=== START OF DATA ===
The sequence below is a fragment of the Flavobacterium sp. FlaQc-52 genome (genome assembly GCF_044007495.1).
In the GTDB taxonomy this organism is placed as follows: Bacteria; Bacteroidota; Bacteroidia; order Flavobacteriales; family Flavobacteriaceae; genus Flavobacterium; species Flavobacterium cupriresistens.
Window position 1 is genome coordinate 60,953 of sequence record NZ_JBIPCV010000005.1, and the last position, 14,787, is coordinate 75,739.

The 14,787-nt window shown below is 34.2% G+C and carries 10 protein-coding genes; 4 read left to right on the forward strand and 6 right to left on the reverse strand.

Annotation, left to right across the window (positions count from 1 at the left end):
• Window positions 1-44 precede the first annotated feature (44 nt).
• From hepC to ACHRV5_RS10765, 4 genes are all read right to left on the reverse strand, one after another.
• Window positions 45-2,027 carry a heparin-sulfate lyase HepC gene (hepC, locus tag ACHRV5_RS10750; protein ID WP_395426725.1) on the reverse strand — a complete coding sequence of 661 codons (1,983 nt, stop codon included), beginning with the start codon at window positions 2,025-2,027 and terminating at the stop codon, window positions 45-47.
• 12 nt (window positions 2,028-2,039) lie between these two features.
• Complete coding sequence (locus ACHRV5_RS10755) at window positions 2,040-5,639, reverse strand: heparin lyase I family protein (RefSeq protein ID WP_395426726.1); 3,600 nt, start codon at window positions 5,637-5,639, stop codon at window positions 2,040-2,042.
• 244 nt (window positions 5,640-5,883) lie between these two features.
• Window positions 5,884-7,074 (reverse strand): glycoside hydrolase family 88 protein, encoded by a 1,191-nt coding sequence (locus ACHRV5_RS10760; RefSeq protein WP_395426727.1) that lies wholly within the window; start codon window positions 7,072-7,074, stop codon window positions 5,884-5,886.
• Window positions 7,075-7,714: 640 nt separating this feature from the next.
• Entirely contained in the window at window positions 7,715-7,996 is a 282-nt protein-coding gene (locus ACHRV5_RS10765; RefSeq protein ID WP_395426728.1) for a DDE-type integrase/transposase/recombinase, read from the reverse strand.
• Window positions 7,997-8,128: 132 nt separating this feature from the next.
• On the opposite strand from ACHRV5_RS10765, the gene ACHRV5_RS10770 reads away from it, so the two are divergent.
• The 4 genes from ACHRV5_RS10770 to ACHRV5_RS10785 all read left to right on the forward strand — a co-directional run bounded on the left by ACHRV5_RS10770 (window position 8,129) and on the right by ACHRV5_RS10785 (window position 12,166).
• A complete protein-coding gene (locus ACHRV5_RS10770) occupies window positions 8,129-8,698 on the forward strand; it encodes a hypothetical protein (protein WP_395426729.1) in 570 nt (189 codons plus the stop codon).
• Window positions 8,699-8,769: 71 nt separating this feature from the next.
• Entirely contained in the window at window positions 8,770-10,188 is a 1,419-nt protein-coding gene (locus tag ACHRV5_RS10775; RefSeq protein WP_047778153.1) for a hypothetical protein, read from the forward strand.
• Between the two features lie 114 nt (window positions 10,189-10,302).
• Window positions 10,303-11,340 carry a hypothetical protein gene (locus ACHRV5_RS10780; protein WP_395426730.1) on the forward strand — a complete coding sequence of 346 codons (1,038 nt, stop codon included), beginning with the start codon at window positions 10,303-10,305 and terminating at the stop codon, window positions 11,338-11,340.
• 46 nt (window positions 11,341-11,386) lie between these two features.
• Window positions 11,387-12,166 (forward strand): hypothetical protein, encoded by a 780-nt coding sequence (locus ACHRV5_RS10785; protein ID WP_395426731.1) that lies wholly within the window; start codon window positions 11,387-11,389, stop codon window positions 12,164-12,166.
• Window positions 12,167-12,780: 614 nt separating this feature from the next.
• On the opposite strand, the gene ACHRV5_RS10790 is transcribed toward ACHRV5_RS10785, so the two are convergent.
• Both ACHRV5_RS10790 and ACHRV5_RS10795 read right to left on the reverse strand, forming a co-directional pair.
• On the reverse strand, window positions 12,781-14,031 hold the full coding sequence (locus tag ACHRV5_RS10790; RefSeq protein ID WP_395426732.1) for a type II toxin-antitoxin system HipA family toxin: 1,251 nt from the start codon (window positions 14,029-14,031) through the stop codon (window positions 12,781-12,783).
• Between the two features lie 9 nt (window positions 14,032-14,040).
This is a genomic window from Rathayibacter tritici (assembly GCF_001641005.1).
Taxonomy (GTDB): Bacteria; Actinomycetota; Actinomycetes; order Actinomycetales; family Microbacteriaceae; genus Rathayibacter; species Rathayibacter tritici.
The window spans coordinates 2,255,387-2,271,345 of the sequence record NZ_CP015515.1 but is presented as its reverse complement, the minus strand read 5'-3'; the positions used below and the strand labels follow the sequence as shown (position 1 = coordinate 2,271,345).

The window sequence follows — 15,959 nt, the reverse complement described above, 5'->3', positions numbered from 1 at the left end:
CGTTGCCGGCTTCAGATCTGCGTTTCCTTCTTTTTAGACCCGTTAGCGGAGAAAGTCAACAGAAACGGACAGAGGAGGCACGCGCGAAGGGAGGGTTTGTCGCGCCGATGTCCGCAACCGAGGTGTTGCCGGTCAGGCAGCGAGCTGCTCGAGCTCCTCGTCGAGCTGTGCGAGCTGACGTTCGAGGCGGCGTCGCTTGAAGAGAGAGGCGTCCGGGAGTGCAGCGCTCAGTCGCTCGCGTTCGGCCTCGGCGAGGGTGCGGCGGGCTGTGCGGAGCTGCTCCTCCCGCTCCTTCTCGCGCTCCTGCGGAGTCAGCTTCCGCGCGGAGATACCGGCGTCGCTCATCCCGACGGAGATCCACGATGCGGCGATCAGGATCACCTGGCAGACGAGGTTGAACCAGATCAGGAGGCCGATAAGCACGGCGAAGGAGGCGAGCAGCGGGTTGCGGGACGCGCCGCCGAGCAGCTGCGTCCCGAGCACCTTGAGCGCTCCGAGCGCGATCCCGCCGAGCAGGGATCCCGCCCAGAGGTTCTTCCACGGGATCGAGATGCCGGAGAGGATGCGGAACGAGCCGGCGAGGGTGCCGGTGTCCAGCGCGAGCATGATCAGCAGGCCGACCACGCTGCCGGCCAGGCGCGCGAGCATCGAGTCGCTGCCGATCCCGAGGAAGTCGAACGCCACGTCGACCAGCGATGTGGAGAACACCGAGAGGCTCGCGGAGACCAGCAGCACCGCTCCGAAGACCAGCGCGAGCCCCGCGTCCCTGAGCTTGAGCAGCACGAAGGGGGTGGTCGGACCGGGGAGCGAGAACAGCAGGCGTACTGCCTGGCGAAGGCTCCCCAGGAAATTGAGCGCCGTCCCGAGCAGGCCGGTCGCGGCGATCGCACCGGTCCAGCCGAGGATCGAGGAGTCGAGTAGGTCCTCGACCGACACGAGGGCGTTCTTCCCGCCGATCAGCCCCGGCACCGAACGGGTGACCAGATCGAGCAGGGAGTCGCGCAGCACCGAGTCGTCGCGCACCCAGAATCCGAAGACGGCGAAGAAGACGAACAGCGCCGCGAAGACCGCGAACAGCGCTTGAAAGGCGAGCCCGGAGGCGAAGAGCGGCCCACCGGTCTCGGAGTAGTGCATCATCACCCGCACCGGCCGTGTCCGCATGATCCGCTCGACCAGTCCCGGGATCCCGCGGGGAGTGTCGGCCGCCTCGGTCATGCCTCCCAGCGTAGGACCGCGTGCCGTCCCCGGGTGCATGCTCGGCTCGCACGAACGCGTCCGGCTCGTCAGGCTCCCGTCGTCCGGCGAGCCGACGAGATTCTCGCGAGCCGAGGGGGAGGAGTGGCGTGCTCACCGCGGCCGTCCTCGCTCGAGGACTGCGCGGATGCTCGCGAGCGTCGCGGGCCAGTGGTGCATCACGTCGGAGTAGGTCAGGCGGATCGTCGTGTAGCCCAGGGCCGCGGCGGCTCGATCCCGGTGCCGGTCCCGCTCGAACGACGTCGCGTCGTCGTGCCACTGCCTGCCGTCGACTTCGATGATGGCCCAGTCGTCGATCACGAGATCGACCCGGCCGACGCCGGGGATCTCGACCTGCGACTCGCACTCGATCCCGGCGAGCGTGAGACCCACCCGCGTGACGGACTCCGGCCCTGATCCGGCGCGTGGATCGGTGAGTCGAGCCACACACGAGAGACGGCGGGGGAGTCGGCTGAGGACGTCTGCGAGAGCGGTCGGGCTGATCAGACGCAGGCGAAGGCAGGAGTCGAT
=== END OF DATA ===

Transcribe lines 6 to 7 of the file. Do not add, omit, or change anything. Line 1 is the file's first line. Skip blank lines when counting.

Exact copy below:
• Window positions 1-44 precede the first annotated feature (44 nt).
• From hepC to ACHRV5_RS10765, 4 genes are all read right to left on the reverse strand, one after another.